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New Latino veterans reintegrating into US society face more challenges than before

LatinaLista — May 28 is the official day to remember veterans who have sacrificed their lives in the line of duty for their country but remembering veterans is an all-year affair. It’s a message that the White House has effectively delivered by getting communities and businesses on board to help returning veterans with job interviews, housing needs and support for their medical care, now an issue more important than ever.

According to a USA Today story, “America’s newest veterans are filing for disability benefits at a historic rate, claiming to be the most medically and mentally troubled generation of former troops the nation has ever seen.”

Officials aren’t sure whether it’s because of the economy or because the wounds, both physical and emotional, are so horrific that today’s veterans find surviving/living a daily struggle. However, there’s no doubt that this generation of veterans has their share of problems.

In the USA Today article, it was found that:

• More than 1,600 of them lost a limb; many others lost fingers or toes.
• At least 156 are blind, and thousands of others have impaired vision.
• More than 177,000 have hearing loss, and more than 350,000 report tinnitus — noise or ringing in the ears.
• Thousands are disfigured, as many as 200 of them so badly that they may need face transplants. One-quarter of battlefield injuries requiring evacuation included wounds to the face or jaw, one study found.
• Tens of thousands of veterans suffered traumatic brain injury, or TBI — mostly mild concussions from bomb blasts
• Women comprise 12% of those who have sought care through the VA. Women also served in greater numbers in these wars than in the past. Some female veterans are claiming PTSD because of military sexual trauma.
• Many new veterans have back, shoulder and knee problems, aggravated by carrying heavy packs and wearing the body armor that helped keep them alive. One recent study found that 19% required orthopedic surgery consultations and 4% needed surgery after returning from combat.

For those veterans filing a disability claim, the same article discovered that there is now a backlog for processing claims of about 8 months — a long time to go without a salary. But for those lucky enough to have wounds that aren’t as serious and who can reintegrate into the workforce more quickly, well, lucky is the operative word.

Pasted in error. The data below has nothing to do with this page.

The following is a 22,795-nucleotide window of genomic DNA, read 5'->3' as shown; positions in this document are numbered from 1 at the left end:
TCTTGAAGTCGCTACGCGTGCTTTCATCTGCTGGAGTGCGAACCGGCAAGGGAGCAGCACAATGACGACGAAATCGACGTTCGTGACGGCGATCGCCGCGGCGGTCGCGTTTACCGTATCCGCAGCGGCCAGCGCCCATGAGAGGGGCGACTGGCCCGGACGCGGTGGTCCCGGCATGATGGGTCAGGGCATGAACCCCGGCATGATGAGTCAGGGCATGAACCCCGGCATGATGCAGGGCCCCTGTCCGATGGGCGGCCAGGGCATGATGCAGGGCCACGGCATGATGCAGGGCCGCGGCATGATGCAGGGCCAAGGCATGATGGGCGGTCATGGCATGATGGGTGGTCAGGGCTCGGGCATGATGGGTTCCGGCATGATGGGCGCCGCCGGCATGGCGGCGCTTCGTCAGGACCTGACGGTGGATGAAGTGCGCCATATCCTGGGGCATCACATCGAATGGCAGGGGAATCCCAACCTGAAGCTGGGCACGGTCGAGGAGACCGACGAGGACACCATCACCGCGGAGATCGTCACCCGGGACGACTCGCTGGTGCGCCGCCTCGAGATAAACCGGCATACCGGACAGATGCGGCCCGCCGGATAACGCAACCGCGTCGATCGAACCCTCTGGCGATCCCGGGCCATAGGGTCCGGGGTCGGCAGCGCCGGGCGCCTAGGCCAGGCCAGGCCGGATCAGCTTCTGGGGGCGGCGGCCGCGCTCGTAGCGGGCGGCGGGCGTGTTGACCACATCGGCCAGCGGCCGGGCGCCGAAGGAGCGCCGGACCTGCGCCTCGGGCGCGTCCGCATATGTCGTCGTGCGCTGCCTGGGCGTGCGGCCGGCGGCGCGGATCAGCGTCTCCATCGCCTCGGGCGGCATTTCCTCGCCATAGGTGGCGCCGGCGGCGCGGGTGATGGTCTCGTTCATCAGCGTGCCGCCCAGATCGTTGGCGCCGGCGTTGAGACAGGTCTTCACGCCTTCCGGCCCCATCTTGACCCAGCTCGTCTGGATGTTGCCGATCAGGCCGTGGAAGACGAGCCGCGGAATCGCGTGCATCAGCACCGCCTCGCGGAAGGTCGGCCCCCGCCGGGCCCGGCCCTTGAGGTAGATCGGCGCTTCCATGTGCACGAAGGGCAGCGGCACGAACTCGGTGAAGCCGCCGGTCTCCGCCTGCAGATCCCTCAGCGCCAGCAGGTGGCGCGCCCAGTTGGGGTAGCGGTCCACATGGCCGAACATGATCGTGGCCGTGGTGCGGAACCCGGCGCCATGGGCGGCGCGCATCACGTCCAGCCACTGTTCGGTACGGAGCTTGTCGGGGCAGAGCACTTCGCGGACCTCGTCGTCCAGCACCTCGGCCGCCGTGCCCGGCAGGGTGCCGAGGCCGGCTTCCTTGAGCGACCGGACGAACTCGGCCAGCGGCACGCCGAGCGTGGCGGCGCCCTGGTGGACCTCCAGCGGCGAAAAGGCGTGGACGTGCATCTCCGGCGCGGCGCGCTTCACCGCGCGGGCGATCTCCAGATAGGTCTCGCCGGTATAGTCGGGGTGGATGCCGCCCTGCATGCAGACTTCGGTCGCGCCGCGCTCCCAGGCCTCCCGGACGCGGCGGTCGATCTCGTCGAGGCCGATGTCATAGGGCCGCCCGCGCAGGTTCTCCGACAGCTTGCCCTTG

If a soldier has an education then odds are better for them at these businesses that have pledged to hire vets. But what if they don’t have that education?

A sobering statistic about Latino soldiers is that Latinos “who ended their education with a GED were slightly more likely to be military veterans than Hispanics who had a high school diploma.” That’s bad news in trying to reintegrate into an economy that is continually coveting degrees or specialized training. Add to that a PTSD or new disability and the odds are even more challenging.

Another interesting factoid is that more Latinas than Latinos are becoming veterans. A story by NBC Latino found that “in 2010 Latinas made up 19 percent of new enlistees.. This was a higher percentage than Hispanic men, who were a bit over 16 percent of last year’s new enlistees.”

As was seen from the USA Today story, female veterans are not immune from the emotional health consequences of serving in the military.

The bottom line is that while all veterans need support and help as they reintegrate back into US society, Latino veterans especially need someone advocating on their behalf.

A new initiative, that I am fortunate to be a partner, launched on Memorial Day 2012 to address the health and human services needs of Latino veterans. The National Hispanic Veterans Advocacy Network is the brainchild of Xiomara A. Sosa, Founder of You Are Strong!, an online advocacy site dedicated to fighting negative stigma associated with seeking help for mental or physical issues or basic welfare and essential quality of life services for military veterans.

“There is such a huge need for culturally competent advocacy related to Hispanic veterans and there is currently no organized group for such an important initiative, said Sosa.

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